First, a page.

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Lettuce

Nothing tastes better than a fresh, crisp salad made with lettuce straight from the garden. Head lettuces are lettuce varieties that form together like a cabbage such as Romaine and Iceberg. Home grown lettuce tends to be higher in flavor and nutrients than the store-bought variety, and can be very easy to grow yourself. Lettuce likes a lot of water and prefers cool growing conditions, as it can bolt in higher temperatures. Keep an eye on your lettuce plants during warmer weather, if the leaves are wilting, you’ll need to move them to a shady spot immediately. Growing nasturtiums near your lettuce can naturally help keep damaging aphids away.

COMMON PESTS: Aphids, Earwigs, Slugs, Snails

SUCEPTIBLE TO: Anthracnose, Downy Mildew, Powdery mIldew, Leaf Spot, Rot, White Mold

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Herbs

The many varieties of herbs are easy to grow and very prolific. Some are more hearty and shrub-like such as rosemary, thyme, sage, and oregano; others are more delicate and prone to wilting or bolting when subjected to extreme heat such as dill, parsley, cilantro, and chives. Growing herbs such as mint or lavender in containers is beneficial because it won't have an opportunity to spread--as these tend to be invasive and difficult to rid your garden of. Herbs keep producing as long as you continue pruning and harvesting. They can be used fresh or dried to add flavor to any number of dishes.

COMMON PESTS: Aphids, Flea Beetles, Slugs

SUCEPTIBLE TO: Bolting, Powdery Mildew, Downy Mildew, Anthracnose, Damping Off

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Jicama

Jicama is a delicious, but uncommon root vegetable from Central America. Like a lot of root vegetables, it takes a full season to grow, over five months. If you’re feeling adventurous and are dying to try something new in the garden, jicama might just be the answer. Best grown from seed, Jicama prefers very warm climates with full sun. Support climbing vines with a Staking System. Make sure to cut, or deadhead, the flowers to encourage root growth. Jicama tends to be a pest-free plant, due to the poisonous properties of everything that grows above the soil--only the root is edible, so it is very important that you keep this plant away from children and pets. The root can be eaten raw and tastes like a water chestnut.

COMMON PESTS: None

SUCEPTIBLE TO: Lack of Nitrogen

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Kale

Unlike some vegetables, kale is an exceptionally cold-tolerant crop. A little bit of frost may even serve to make the crop sweeter. In addition to preferring cold weather, make sure your crop is planted in a sunny spot and you keep the reservoir filled. Kale is a nutrient-rich vegetable that can be steamed, baked as chips, used in soup, mixed into di, or frozen for use at a later time.

COMMON PESTS: Aphids, Flea Beetles, Cabbage Looper, Armyworm, Cabbage White, Thrips

SUCEPTIBLE TO: Leaf Spot, Anthracnose, Damping Off, Downy Mildew

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Kohlrabi

Kohlrabi is a cool-weather vegetable that prefers full-sun and consistently-moist growing media for quick growth. Kohlrabi that goes without water will become woody. Do not overcrowd your EarthBox gardening system, as kohlrabi has large roots that need a lot of room as they grow. Kohlrabi is prone to the typical cabbage family pests, but insect netting may be used early on to help prevent an infestation. This often-overlooked crop has a mild cabbage flavor, and the texture or consistency to that of a broccoli stem. It can be eaten raw, steamed, or roasted; or it can be used in stir fry or soup. Kohlrabi greens can also be eaten in salads.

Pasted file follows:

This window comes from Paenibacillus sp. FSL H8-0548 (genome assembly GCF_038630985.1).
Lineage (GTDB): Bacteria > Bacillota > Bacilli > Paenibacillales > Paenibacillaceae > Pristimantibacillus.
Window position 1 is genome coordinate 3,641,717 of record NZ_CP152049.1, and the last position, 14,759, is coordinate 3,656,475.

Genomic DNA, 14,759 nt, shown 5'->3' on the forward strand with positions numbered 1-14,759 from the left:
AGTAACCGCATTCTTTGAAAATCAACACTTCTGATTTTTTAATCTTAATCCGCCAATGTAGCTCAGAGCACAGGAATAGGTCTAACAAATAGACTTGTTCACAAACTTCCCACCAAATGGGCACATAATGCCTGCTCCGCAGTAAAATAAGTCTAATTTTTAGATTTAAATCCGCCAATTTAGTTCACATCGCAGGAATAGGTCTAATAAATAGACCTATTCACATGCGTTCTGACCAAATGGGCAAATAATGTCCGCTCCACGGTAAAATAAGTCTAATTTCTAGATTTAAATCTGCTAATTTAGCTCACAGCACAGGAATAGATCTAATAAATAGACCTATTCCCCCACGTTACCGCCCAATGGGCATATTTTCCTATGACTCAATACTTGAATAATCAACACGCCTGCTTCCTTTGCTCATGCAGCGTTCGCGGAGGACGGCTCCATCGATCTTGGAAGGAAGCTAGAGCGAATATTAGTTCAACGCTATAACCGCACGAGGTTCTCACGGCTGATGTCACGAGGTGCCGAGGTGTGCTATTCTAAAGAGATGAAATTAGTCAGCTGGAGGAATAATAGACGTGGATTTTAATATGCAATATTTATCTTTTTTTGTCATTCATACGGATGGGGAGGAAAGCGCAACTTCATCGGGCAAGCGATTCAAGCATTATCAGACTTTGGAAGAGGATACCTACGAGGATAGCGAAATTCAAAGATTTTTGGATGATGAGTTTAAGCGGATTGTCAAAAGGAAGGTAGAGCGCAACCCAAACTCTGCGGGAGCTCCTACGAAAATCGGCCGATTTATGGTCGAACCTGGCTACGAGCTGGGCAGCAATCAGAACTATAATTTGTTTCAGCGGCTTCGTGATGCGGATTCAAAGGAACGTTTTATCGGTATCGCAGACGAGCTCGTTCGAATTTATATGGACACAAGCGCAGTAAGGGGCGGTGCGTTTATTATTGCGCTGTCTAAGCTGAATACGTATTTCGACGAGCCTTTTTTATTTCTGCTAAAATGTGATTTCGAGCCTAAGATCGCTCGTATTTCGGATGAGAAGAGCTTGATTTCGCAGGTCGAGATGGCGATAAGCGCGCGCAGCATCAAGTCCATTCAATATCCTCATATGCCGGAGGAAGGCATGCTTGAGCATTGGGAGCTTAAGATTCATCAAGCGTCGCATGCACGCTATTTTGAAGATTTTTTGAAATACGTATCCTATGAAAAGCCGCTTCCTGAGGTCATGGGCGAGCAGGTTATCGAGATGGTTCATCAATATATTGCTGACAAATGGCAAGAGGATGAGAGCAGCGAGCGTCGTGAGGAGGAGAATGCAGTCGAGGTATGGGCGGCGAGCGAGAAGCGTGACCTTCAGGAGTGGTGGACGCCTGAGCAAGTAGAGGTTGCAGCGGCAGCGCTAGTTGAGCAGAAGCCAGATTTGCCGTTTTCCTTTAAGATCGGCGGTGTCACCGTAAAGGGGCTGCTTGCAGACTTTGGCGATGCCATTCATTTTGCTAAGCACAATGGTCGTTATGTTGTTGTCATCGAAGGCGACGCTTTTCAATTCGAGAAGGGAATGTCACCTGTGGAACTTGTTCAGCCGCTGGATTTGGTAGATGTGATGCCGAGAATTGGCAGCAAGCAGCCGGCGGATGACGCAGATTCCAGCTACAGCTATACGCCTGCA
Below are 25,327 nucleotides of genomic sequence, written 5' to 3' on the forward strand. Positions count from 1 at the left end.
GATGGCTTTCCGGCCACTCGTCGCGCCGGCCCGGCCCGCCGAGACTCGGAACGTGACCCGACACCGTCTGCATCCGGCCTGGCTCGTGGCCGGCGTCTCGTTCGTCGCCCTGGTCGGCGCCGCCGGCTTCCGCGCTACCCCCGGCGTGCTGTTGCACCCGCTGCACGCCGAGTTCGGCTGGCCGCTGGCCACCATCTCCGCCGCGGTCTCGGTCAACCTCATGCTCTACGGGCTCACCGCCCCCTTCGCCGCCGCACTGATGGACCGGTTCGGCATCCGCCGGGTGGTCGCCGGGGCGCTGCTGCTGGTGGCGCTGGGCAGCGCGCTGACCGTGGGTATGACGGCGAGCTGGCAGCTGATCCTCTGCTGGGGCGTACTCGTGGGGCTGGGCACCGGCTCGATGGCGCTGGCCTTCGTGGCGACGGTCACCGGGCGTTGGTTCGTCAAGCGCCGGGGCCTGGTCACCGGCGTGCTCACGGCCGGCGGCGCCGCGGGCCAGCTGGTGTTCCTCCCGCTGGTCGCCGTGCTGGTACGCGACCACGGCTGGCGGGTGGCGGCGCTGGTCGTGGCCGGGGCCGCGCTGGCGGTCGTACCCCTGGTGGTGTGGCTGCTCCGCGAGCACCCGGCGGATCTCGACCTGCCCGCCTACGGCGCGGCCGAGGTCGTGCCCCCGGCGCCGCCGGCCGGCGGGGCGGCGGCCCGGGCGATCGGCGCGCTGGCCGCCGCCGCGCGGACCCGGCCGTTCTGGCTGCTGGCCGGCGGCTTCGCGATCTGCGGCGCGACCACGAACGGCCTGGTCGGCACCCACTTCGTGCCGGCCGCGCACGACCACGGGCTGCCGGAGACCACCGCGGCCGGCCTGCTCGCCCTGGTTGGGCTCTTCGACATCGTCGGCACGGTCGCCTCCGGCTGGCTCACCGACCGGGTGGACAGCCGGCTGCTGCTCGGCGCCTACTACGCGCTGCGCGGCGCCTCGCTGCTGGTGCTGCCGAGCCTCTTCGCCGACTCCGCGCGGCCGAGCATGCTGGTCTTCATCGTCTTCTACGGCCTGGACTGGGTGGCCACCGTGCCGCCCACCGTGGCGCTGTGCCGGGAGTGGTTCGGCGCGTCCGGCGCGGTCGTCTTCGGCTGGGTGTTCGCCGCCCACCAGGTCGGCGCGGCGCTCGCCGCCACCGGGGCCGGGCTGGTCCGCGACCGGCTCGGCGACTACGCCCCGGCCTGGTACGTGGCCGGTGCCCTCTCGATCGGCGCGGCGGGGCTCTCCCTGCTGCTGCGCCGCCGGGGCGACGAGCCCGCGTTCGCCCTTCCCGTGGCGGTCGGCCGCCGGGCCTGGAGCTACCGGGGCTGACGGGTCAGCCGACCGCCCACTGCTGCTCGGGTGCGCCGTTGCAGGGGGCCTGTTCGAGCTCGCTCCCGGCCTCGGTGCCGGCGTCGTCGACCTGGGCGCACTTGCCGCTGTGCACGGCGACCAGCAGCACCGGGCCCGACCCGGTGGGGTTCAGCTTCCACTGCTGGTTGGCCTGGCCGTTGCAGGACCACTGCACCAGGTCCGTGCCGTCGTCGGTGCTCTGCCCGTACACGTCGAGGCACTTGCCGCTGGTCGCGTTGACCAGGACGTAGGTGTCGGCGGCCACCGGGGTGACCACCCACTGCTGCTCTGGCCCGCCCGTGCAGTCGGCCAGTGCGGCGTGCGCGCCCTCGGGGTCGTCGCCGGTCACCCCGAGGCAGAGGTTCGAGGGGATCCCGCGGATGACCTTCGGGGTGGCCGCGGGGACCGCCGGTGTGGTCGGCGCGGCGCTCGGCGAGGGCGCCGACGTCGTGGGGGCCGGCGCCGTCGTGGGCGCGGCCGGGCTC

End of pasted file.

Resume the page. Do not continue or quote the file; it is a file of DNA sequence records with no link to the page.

COMMON PESTS: Aphids, Cabbage White, Cabbage Looper, Armyworm, Thrips

SUCEPTIBLE TO: Damping Off, Clubroot, Powdery Mildew, Leaf Spot, Black Rot

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Leeks

Leeks are a cool season crop hardy to frosts and light freezes, and are relatively pest and disease free. Being in the same family as onions, shallots, scallions, and garlic--leeks are milder and sweeter than their counterparts and are jam-packed with tons of nutritional benefits. Leeks should be harvested when they are no more than 1-1 1/2 inches in diameter, since any larger will often be fibrous. They will keep up to 2 weeks after harvesting if left unwashed and stored in the refrigerator. Leeks can be enjoyed sauteed, braised, pureed into soup, or thinly sliced in salads.

COMMON PESTS: Aphids, Cabbage White, Cabbage Looper, Armyworm, Thrips

SUCEPTIBLE TO: Damping Off, Clubroot, Powdery Mildew, Leaf Spot, Black Rot

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Melons

Melons are very fragile to frost and light freezes; and require both warm days and nights to produce fruit. While they are very thirsty plants, some gardeners prefer to stop providing water during the last week before fruits are ripened to prevent bland fruit. Since melons like consistently warm conditions, frost covers will help for earlier crops and better yields, especially in cooler climates. Frost covers, when used immediately after planting, will also help protect against cucumber beetles. To prevent diseases, keep melons off the ground and let them grow vertically on the Staking System instead. Once fruit begins growing, provide a sling under heavy melons to help support and distribute weight so they do not drop off the trellis. While best enjoyed fresh, pieces of fruit may be frozen so they can be blended into smoothies at a later time.

COMMON PESTS: Aphids, Cucumber Beetles, Squash Vine Borer

SUCEPTIBLE TO: Fusarium Wilt

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Okra

Okra is a perfect crop to grow if you live in a climate with very hot summers. Growing okra requires a lot of sunshine, so find a place in your garden that gets all day sun. Plant okra after all threats of frost have passed. Keep the plants well-watered throughout the summer months and use more if you are in a hot, arid region. Keep an eye out for common garden pests like aphids and stink bugs. Okra is a very prolific plant, yielding many abundant hravests. Use okra in gumbo or middle-Eastern inspired dishes; or enjoy it roasted, satueed, or fried.